Let’s face it – we all go on brewery tours for the free beers. Heineken understands this, and has pretty much done away with all of the real brewing aspects of the show, while giving customers a strong dose of the Heineken experience: an extended opportunity to view Heineken ads, drink shots of beer offered from a Heineken star shaped bar, listen to hip-hop in a darkly lit room (chandelier of bottles of course) with ads blaring on all 4 walls and even make a music video with men in lederhosen as background singers. The most exciting part of all, though, was the “Brew U” experience, wherein we did not have a tour guide, nor did we see the actual brewing or bottling of beer. Instead we stood on a platform and got heated up and tossed around like malt.
But, perhaps, I’m just a crotchety idealist. This might be the most brilliant marketing strategy of all time. Customers who already have at least a passing interest in your product willingly pay 15 euros to be subjected to a 2-hour, full-sensory experience of it, with beer! When we ended the tour, I asked around to some of the other people who had participated, and they had a great time. People were loving it! They didn’t feel ripped off at all. And they weren’t all just 18 year olds stoked to be free of the drinking age restrictions in their home countries. They didn’t even realize that they had paid for pure advertising, but then, isn’t that the most effective kind?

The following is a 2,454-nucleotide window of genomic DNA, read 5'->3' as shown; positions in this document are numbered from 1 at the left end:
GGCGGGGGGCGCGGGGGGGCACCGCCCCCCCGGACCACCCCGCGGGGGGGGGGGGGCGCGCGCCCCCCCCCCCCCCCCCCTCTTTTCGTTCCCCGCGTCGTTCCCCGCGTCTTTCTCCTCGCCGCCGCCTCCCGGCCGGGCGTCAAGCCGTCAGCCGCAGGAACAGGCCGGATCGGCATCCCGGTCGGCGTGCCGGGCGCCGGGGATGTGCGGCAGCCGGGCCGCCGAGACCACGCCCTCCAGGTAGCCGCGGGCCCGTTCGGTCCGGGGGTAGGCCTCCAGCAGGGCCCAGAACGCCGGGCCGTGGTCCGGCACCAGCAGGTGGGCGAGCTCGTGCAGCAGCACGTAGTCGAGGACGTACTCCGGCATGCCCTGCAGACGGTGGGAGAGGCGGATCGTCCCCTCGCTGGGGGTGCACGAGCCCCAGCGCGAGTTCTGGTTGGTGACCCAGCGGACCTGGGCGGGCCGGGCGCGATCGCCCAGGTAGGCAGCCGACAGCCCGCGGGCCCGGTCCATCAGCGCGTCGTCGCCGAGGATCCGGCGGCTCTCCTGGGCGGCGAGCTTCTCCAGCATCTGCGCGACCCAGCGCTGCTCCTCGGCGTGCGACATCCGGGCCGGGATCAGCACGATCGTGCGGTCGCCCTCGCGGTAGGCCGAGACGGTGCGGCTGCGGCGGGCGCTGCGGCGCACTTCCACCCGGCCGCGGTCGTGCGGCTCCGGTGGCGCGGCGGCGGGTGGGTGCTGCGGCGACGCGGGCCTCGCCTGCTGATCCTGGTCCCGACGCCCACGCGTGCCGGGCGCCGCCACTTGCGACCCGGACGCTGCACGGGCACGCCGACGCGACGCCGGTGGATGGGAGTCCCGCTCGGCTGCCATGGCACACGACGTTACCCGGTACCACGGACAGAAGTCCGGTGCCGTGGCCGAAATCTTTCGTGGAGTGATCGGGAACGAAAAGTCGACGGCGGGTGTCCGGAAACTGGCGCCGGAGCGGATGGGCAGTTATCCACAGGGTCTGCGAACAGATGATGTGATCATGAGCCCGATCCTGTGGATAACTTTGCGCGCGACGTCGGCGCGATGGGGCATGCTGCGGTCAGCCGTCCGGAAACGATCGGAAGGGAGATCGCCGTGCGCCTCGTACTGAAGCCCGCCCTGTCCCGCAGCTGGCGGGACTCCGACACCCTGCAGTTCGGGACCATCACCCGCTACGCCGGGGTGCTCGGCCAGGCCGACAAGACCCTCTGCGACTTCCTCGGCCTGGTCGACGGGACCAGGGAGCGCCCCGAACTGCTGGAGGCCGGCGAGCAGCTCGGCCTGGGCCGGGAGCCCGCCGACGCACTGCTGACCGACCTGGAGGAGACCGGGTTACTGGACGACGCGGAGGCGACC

Heineken might have one heck of an ad agency, but I can’t help but wonder if this sensory overload approach creates the same depth of loyalty as a more authentic experience might otherwise. Take for example the Anchor Steam tour. Anchor Steam is a San Francisco brewery that offers free tours twice a day, five days a week. On these tours, you actually get to see the place in action, talk to the brewmaster and even learn a thing or two about how beer is made and what makes Anchor Steam different from other beers. Here’s the 72 hour fermentation process boiled down to 18 seconds.
And, as only those who have been on the tour will tell you, it ends with all the beer you can drink.
I have got to tell you, I tell people about the tour every time I get the chance. I feel truly loyal to this product because of having the authentic experience of seeing it made. As a resident of the city where Steam Beer is brewed, I feel good every time I support this local business with my purchases. This is a beer I feel good about drinking.
Heineken, on the other hand, will still taste like Heinie to me.
Readers, what do you think? Is aggressive, yet innovative, marketing the best way to gain consumers’ trust?